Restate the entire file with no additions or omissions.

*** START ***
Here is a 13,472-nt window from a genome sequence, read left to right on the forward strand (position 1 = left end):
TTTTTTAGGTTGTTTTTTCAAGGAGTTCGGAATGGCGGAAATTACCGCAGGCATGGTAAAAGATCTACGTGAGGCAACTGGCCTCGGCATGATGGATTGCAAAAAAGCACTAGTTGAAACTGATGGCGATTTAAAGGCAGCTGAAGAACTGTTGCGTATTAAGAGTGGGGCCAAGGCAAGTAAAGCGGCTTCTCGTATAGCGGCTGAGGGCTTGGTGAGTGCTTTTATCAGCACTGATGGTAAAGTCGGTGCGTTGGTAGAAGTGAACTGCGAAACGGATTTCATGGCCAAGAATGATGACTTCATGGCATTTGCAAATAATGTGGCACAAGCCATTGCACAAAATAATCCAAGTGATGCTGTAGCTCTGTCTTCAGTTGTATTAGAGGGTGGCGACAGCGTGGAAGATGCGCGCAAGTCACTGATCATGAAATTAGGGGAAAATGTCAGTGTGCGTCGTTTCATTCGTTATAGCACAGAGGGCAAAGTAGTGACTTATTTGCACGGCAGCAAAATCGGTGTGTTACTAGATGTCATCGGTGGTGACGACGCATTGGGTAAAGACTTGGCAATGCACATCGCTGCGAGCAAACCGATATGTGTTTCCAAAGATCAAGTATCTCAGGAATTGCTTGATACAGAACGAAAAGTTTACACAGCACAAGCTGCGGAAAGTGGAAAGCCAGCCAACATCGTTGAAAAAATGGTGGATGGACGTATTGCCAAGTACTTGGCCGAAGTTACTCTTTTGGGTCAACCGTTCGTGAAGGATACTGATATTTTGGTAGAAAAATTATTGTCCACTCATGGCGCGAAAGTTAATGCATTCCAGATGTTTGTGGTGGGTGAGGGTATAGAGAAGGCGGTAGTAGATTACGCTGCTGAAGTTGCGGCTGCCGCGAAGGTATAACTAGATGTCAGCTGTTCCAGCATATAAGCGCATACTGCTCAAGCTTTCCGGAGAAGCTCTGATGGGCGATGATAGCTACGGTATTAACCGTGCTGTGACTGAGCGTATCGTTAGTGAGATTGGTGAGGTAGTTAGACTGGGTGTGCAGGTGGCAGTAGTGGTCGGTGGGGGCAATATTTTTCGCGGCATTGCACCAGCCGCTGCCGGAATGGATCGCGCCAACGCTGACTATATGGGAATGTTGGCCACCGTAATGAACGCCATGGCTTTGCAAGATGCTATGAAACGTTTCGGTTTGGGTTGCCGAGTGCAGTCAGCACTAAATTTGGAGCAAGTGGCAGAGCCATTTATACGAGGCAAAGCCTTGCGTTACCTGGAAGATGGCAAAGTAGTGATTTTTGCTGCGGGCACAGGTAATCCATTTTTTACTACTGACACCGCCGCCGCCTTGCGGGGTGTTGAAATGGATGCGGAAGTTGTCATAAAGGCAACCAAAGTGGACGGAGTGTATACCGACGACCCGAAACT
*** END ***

Here is a 13,472-nt window from a genome sequence, read left to right on the forward strand (position 1 = left end):
TTTTTTAGGTTGTTTTTTCAAGGAGTTCGGAATGGCGGAAATTACCGCAGGCATGGTAAAAGATCTACGTGAGGCAACTGGCCTCGGCATGATGGATTGCAAAAAAGCACTAGTTGAAACTGATGGCGATTTAAAGGCAGCTGAAGAACTGTTGCGTATTAAGAGTGGGGCCAAGGCAAGTAAAGCGGCTTCTCGTATAGCGGCTGAGGGCTTGGTGAGTGCTTTTATCAGCACTGATGGTAAAGTCGGTGCGTTGGTAGAAGTGAACTGCGAAACGGATTTCATGGCCAAGAATGATGACTTCATGGCATTTGCAAATAATGTGGCACAAGCCATTGCACAAAATAATCCAAGTGATGCTGTAGCTCTGTCTTCAGTTGTATTAGAGGGTGGCGACAGCGTGGAAGATGCGCGCAAGTCACTGATCATGAAATTAGGGGAAAATGTCAGTGTGCGTCGTTTCATTCGTTATAGCACAGAGGGCAAAGTAGTGACTTATTTGCACGGCAGCAAAATCGGTGTGTTACTAGATGTCATCGGTGGTGACGACGCATTGGGTAAAGACTTGGCAATGCACATCGCTGCGAGCAAACCGATATGTGTTTCCAAAGATCAAGTATCTCAGGAATTGCTTGATACAGAACGAAAAGTTTACACAGCACAAGCTGCGGAAAGTGGAAAGCCAGCCAACATCGTTGAAAAAATGGTGGATGGACGTATTGCCAAGTACTTGGCCGAAGTTACTCTTTTGGGTCAACCGTTCGTGAAGGATACTGATATTTTGGTAGAAAAATTATTGTCCACTCATGGCGCGAAAGTTAATGCATTCCAGATGTTTGTGGTGGGTGAGGGTATAGAGAAGGCGGTAGTAGATTACGCTGCTGAAGTTGCGGCTGCCGCGAAGGTATAACTAGATGTCAGCTGTTCCAGCATATAAGCGCATACTGCTCAAGCTTTCCGGAGAAGCTCTGATGGGCGATGATAGCTACGGTATTAACCGTGCTGTGACTGAGCGTATCGTTAGTGAGATTGGTGAGGTAGTTAGACTGGGTGTGCAGGTGGCAGTAGTGGTCGGTGGGGGCAATATTTTTCGCGGCATTGCACCAGCCGCTGCCGGAATGGATCGCGCCAACGCTGACTATATGGGAATGTTGGCCACCGTAATGAACGCCATGGCTTTGCAAGATGCTATGAAACGTTTCGGTTTGGGTTGCCGAGTGCAGTCAGCACTAAATTTGGAGCAAGTGGCAGAGCCATTTATACGAGGCAAAGCCTTGCGTTACCTGGAAGATGGCAAAGTAGTGATTTTTGCTGCGGGCACAGGTAATCCATTTTTTACTACTGACACCGCCGCCGCCTTGCGGGGTGTTGAAATGGATGCGGAAGTTGTCATAAAGGCAACCAAAGTGGACGGAGTGTATACCGACGACCCGAAACT